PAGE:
CityPress - - Voices - DEE KRÜGER voices@city­press.co.za

It has been a while since South African pol­i­tics was flaunted at Bri­tain’s top ta­ble. The #RhodesMust­Fall cam­paign cer­tainly man­aged it at Ox­ford Univer­sity a few days ago.

On a bit­terly cold Tues­day night, three stu­dents and an aca­demic favour­ing the de­struc­tion of a statue of Ce­cil John Rhodes led a highly charged de­bate at a crowded Ox­ford Union, leav­ing their op­po­si­tion – two po-faced pro­fes­sors and a black-hip­ster Lon­don bar­ris­ter – mealy­mouthed in the other cor­ner.

“Down with the Hitler of South Africa,” thun­dered Ntokozo Qwabe, one of the lead­ing mem­bers of #RhodesMust­Fall Ox­ford. He is a Rhodes scholar, read­ing for his mas­ter’s in African Stud­ies, but there was no hint of irony.

#RhodesMust­Fall has been gath­er­ing mo­men­tum in th­ese hal­lowed halls, and what started as a small protest out­side Oriel Col­lege a few months ago, de­mand­ing that Rhodes’ statue be re­moved from Ox­ford’s High Street, is turn­ing into a full-blown charge that even the mighty dons have not been able to ig­nore.

“This univer­sity must ask it­self why it con­tin­ues to glo­rify the racist Rhodes by parad­ing his statue up there in the main street,” was how Athi­nangamso Es­ther Nkopo, a fel­low or­gan­is­ing mem­ber of #RhodesMust­Fall Ox­ford, put it to the gath­er­ing.

Pro­fes­sor Nigel Big­gar, on the op­pos­ing side of the de­bate, main­tained Rhodes was no more racist than Mahatma Gandhi, who claimed In­di­ans were su­pe­rior to Africans, nor more of a mass mur­derer than, say, King Shaka Zulu.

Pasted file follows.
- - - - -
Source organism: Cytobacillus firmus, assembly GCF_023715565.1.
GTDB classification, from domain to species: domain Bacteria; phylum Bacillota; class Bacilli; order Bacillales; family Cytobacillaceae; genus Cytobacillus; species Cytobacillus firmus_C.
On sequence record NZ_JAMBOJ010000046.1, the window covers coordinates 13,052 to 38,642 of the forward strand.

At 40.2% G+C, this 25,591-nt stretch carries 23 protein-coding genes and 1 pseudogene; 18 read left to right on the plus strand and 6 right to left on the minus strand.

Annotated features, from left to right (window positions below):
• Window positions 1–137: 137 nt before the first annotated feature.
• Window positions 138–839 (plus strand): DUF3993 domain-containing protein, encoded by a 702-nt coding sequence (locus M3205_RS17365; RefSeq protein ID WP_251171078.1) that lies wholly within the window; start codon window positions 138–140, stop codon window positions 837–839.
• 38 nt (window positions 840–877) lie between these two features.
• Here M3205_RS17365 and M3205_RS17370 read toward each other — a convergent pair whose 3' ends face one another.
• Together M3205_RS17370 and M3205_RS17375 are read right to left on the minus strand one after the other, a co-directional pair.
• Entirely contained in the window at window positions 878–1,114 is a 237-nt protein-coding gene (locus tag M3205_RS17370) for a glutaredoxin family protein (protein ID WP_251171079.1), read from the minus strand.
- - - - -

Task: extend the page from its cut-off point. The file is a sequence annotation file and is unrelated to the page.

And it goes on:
With a front row view of it all, I thought that if this had not been Ox­ford, he would have risked be­ing pelted with ex­cre­ment or si­lenced by howls of de­ri­sion.

But a cloak of si­lence so deathly de­scended over the au­di­to­rium, you could cut it with a ma­chete. When he tried to point out that Rhodes, like Abra­ham Lin­coln and Win­ston Churchill, was sim­ply a man of his time, he was cut down by the #RhodesMust­Fall side, and what was left of him was then sliced and diced by Nkopo un­til he went quiet.

The South Africans from #RhodesMust­Fall went on about Ox­ford Univer­sity’s in­sti­tu­tional White su­prem­a­cist at­ti­tudes, its nat­u­ral-born aver­sion to cul­tural di­ver­sity, its ef­forts to cling to its sta­tus as a bas­tion for the priv­i­leged and its dearth of black pro­fes­sors.

Yet many of the stu­dents – black and In­dian, as well as white – in the hall stood up to say that none of this seemed con­vinc­ing, ex­cept for the clear short­age of black pro­fes­sors.

Ox­ford is one of the world’s top five univer­si­ties be­cause it is wide open to tal­ent from ab­so­lutely ev­ery­where. It would not be so phe­nom­e­nally suc­cess­ful if it wasn’t.

Far too lit­tle of that tal­ent is black, cer­tainly, and much more needs to be done to make Ox­ford more rep­re­sen­ta­tive. But in­sti­tu­tion­ally racist, the way Lon­don’s po­lice force, for in­stance, has been ac­cused of be­ing? I don’t think so.

When Qwabe claimed he had been called “a dirty lit­tle ni**er” for his views, I am not sure any­one be­lieved him. That sort of thing is ut­terly for­eign to Ox­ford. How­ever, it has sat up and is lis­ten­ing to the #RhodesMust­Fall group’s mes­sage.

As for Ce­cil John Rhodes, to the dons of this great in­sti­tu­tion he is a mere Johnny-come-lately whose small, un­re­mark­able statue had been largely for­got­ten about un­til they were sud­denly forced to take an­other look at it.

They have been left be­mused and be­wil­dered by the fury it has caused a hand­ful of stu­dents. Af­ter all, they say, if you took down the stat­ues of the great men of the past on ac­count of their be­ing good peo­ple, there would be no stat­ues left here.

About 500 stu­dents turned out for the de­bate. Their di­ver­sity in colour and class was re­mark­able. You might ex­pect they voted to bring down Rhodes’ statue. They did – but only by a very nar­row mar­gin. Krüger is a BBC news and cur­rent

affairs pro­ducer based in Ox­ford

The statue of Mahatma Gandhi over­look­ing the square named af­ter him in Jo­han­nes­burg’s cen­tral busi­ness district

The statue of Ce­cil Rhodes on the façade of Oriel Col­lege

King Good­will Zwelithini and Pres­i­dent Ja­cob Zuma un­veil the statue of King Shaka at the King Shaka In­ter­na­tional Air­port five years ago. The statue was later re­moved

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